How do I get my students to be responsible for their learning?

I need to find a way to do less and have the kids do more. I feel as if I am putting in all the effort. I have students come in 2x a week to complete missing work or test corrections. I provide review sessions prior to summative exams. I mark work that comes in on time and then I have to deal with the dribs and drabs that trickle in over the next weeks. It is sucking the life out of me and I feel less creative int he classroom because of it. Help, please.

5 thoughts on “How do I get my students to be responsible for their learning?

  1. Oh, I so hear you on this one! I HATE marking the crap (and yes it usual is crap) that comes in late, bit by bit. I can’t stand sitting down to a marking basket filled with one of these, and two of those, and having to pull out old marking rubrics that I put back in my binder weeks ago. I also hate chasing kids for their work in the first place. Grrrrr!
    Sorry I have nothing to contribute in terms of solutions or even suggestions. I just wanted you to know you are not alone and that I understand your frustration completely! πŸ™‚

  2. There seem to be a couple of questions embedded in the one. The first question, “How do I get my students to be responsible for their learning?” could be examined from a number of different angles. For me, the idea of students taking responsibility for their learning speaks to student engagement. If students are engaged in what they’re learning, they will naturally take more ownership for their learning. I think that higher engagement would also impact the timeliness that students turn in work. If you feel like you’re putting in all the effort, it might be time to look at the types of assignments you’re giving and whether you’re getting the most bang for your buck for each assignment. If your students are fully engaged but are not turning work in on time, this is a completely different issue that would need to be dealt with separately.

    The other question that seems embedded in your question is, “How can I deal with all the marking I have to deal with?” Although there is no easy answer to this one or the mountains of work that accumulate so quickly, there are several things I’ve just started doing that is making a difference.
    – Using rubrics has cut down a lot of time and confusion about what I actually expect from my students.
    – My students mark themselves for almost all assignments they turn in (using rubrics). This makes them accountable for their own work and forces them to consider the criteria before turning work in to me.
    – I’ve stopped giving grades for student work. I’ll write comments and keep track of the assignments turn in (and they are expected to do all of the activities) but I’m only giving grades towards the end of the semester when students can demonstrate what they know and can do (summative assessment).

    I don’t know if any of this helps or if I’m missing the point. I hope you’re able to find something that works for you and to get back into your groove! All the best!

  3. Such a struggle, this topic! I have yet to find a tried and true method that motivates all students… but I suppose that this shouldn’t be too surprising. Our high schools have experimented with so-called “i” days – where students who have not completed assignments must attend school and others get the day off. In my elementary school setting, we’ve experimented with motivational field trips and a “strike” system, wherein students who have not kept up-to-date with their work are not able to attend the trips. But this never motivates ALL the students. I like the comments above by “Altitude” regarding engagement, but believe that often the students ARE engaged, but have no sense of deadlines or true responsibility for their work. I think the key is to have a mixed bag of tools/consequences/strategies for late work, and use what works with individual students. Possibly having them draft up their own contracts to be signed by you and them – outlining their responsibilities. If they come up with it, they’ll have more ownership.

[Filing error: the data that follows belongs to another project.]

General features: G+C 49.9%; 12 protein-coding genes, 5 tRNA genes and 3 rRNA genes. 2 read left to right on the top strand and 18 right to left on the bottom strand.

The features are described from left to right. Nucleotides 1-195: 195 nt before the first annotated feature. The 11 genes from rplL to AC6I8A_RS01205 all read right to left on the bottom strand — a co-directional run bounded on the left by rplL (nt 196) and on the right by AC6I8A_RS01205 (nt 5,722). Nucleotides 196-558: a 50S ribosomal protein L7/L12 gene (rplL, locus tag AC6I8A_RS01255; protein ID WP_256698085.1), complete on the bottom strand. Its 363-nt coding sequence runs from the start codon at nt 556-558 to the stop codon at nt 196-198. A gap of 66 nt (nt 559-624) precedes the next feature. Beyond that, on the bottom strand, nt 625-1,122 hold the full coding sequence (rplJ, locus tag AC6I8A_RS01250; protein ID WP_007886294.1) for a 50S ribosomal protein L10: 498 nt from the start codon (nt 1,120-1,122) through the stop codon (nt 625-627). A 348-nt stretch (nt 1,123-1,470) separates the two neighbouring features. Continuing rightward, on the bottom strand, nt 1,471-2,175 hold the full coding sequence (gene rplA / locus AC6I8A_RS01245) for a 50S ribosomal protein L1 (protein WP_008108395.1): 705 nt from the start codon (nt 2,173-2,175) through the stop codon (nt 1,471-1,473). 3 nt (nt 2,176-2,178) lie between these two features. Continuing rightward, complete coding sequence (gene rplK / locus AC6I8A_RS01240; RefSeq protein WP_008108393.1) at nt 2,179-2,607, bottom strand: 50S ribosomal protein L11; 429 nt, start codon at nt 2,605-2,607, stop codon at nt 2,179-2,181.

• Thanks for your comments. I also believe that the students are engaged “in the moment” but then they are done and have moved on before the work is done. I continue to provide time in class to get the work done; I am realistic and realize that there is not much time for homework.

  4. I call this the battle of thirds. 1/3 of my MAth/Sci students do all of their work in class and always have homework done if they have a little. 1/3 of my group gets some done in class and often hand some of their work in late. The other 1/3, well…. you know. I try to provide simple options and solutions for all, but those who wish to comply will and some, no matter what the class composition still walk the fine line and risk their academic year. We too have tried “I” days, homework club, Math tutoring 1 day a week after school and I/we still search for new ideas at our Middle School. Some have perfect attendance and don’t seem to worried about grades that are going in the opposite direction. The motivation that I do see the most results from, comes from the good ol’ progress report. Man, do I see a lot of work then. Too bad it is of the late variety. Continue to encourage you teachers and keep your online homework pages up to date! Fingers crossed.

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